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How to Start a Novel Plot - 5 Facts that Make a Difference

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Writania.com: Learn how to start a novel and write scenes that keep your story alive and interesting to readers using these 5 key elements of novel plotting.

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									How to Start a Novel Plot – 5 Facts that Make a Difference
If someone asked you how to start a novel plot, or what is plot, what would your answer be? You might
say that plot is everything that happens in a story and they could begin by writing all those events down.
And your answer would be correct to a certain extent. However, in this section of the elements of novel
writing, we are going to look at a deeper meaning of a novel’s plot and how novelists use it to get a story
going and keep it going.


What is Plot?
If you are learning how to start a novel, the first thing to understand is that a story must have a plot. If it
doesn’t have a plot, you might just have a long boring essay, and not many readers. Plot includes all of
these elements:


1. Cause and Effect – plot is the thing that characters do, think, feel, or say that makes
a difference to what comes afterward. It is every significant event or conflict in a story that
results in significant consequences – events and consequences that your character cares about
passionately. If this happens, that will happen. Think of tossing a stone into a pool of water and
seeing the ripples develop – tossing the stone caused the effect of ripples. (Perhaps it was a 5-
carat diamond that you cared passionately about.)

2. Action/Reaction – thoughts and emotions cross the line into plot when they are
acted upon, causing a reaction. You can think about dying your hair purple, but if you don’t do it,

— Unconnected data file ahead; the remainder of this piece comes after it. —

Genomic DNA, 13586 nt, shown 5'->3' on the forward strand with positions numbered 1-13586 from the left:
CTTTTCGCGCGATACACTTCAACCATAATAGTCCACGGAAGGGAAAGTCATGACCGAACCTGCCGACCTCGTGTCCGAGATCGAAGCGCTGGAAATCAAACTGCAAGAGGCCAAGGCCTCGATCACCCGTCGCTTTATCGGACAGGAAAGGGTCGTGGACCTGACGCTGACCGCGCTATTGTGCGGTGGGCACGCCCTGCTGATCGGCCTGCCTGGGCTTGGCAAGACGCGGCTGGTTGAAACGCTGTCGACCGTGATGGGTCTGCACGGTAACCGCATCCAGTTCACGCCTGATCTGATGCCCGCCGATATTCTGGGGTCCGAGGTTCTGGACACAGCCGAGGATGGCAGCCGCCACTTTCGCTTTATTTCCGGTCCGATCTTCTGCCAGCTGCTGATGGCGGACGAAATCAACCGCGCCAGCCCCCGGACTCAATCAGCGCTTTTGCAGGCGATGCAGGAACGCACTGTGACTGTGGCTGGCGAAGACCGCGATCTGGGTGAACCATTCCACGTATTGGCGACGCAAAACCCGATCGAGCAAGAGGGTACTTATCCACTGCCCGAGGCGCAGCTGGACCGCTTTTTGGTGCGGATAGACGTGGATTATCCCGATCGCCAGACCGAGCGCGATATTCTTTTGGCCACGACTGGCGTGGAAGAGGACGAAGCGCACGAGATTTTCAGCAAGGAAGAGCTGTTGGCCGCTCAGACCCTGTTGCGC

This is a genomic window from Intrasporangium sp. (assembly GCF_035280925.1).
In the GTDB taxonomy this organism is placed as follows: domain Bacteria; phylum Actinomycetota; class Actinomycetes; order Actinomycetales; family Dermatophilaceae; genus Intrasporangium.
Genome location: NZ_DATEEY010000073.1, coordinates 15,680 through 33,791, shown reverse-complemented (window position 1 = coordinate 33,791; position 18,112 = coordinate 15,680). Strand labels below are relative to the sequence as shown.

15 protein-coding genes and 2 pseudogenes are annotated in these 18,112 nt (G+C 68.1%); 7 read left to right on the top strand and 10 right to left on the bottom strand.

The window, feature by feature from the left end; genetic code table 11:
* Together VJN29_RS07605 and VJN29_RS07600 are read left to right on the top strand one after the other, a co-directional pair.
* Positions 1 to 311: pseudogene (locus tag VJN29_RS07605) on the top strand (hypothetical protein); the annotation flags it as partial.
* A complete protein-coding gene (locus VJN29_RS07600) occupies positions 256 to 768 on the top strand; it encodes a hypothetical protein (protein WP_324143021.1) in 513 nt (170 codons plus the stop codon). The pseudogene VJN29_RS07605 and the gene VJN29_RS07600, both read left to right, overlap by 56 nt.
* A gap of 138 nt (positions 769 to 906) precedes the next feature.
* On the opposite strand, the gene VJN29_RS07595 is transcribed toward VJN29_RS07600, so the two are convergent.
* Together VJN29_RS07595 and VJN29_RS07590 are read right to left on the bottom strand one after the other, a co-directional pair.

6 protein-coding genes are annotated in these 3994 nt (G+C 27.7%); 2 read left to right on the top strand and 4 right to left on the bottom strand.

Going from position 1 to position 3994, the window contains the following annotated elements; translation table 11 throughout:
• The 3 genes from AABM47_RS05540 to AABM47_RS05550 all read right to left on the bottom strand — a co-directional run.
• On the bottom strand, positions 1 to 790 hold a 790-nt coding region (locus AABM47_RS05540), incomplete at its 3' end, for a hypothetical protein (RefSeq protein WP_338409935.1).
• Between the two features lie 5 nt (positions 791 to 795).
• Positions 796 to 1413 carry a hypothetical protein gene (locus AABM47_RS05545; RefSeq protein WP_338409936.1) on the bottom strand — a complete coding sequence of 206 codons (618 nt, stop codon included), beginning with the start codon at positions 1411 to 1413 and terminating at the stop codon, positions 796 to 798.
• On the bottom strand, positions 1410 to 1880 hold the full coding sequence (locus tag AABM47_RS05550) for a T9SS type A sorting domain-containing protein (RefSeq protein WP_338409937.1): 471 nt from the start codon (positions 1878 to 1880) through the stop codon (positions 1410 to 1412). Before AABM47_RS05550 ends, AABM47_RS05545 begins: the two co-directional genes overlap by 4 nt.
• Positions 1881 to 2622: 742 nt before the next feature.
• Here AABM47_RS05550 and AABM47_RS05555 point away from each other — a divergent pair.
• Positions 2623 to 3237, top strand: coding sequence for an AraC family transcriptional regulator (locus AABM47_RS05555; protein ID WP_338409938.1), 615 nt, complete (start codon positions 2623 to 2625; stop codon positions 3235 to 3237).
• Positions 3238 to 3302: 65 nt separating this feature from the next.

nothing happens. If you think about dying your hair purple and actually do it, things could
happen: your mother might be very upset with you, your peers might love you or laugh at you,
and it’s going to look frighteningly weird when you grow out your blonde hair.

3. Something at Stake – for a reader to care about your story there has to be
something at stake – something of value to be gained or something of value to be lost.

4. Forces to Reckon With – a villain, set of circumstances, opponent, or fear of
doing something that tries to keep the protagonist from reaching their goal or hanging on to that
which is so important to them.

5. Scenes – plot depends on passions and how characters struggle to fulfill them, as shown
(not told) through the scenes of your novel; one scene building upon another, from beginning to
end, all interrelated to the story.

How to Start a Novel Plot Description in a Few Words
You should be able to write your novel’s overall plot description in just a few sentences. The
best way I can show you this is by example. This description for the novel (and movie) Jaws is
quite good: The chief of police of a New England community, while terrified of the sea, sets out
to defeat a gigantic killer shark”.

In that one statement, we have the lead character’s problem, (which is further complicated by his
fears), the conflict, and a problem to solve. Try to write the description of your plot using these
same elements.

How to Start a Novel Plot thru Scenes
If you’ve been writing for any length of time, like even two minutes, you’ve heard the most often
repeated writing advice ever: Show, Don’t Tell. So what exactly does this means for fiction writers?

Show means creating scenes. To write scenes we must show something happening, people
talking, doing, or an event going on that is directly related to the rest of the story. A novel is a
sequence of scenes that build on each other from the beginning of the story to the end of the
story. Scenes reflect attitudes, that turn into motives, that meet resistance, creating conflict, and
lead to consequences – that’s also plot.

A scene may convey many things: attitudes, moods, settings, anticipation of what’s to come,
even a reflection of what’s past, but first and foremost, every scene must do two things:

1. Advance the plot by showing how one thing, motive, action leads to consequences; show what
your story is about.

2. Demonstrate the characters, i.e., help readers understand your character, his primary and
complex traits, emotions, and motives, etc. better.

When you’ve finished your novel, you should be able to describe for yourself (perhaps by
writing a novel outline) what each scene does for the story, i.e., how did it develop the
characters, what action did it show that led toward consequences.

You can finish reading this article on our website about how to start a novel.

								
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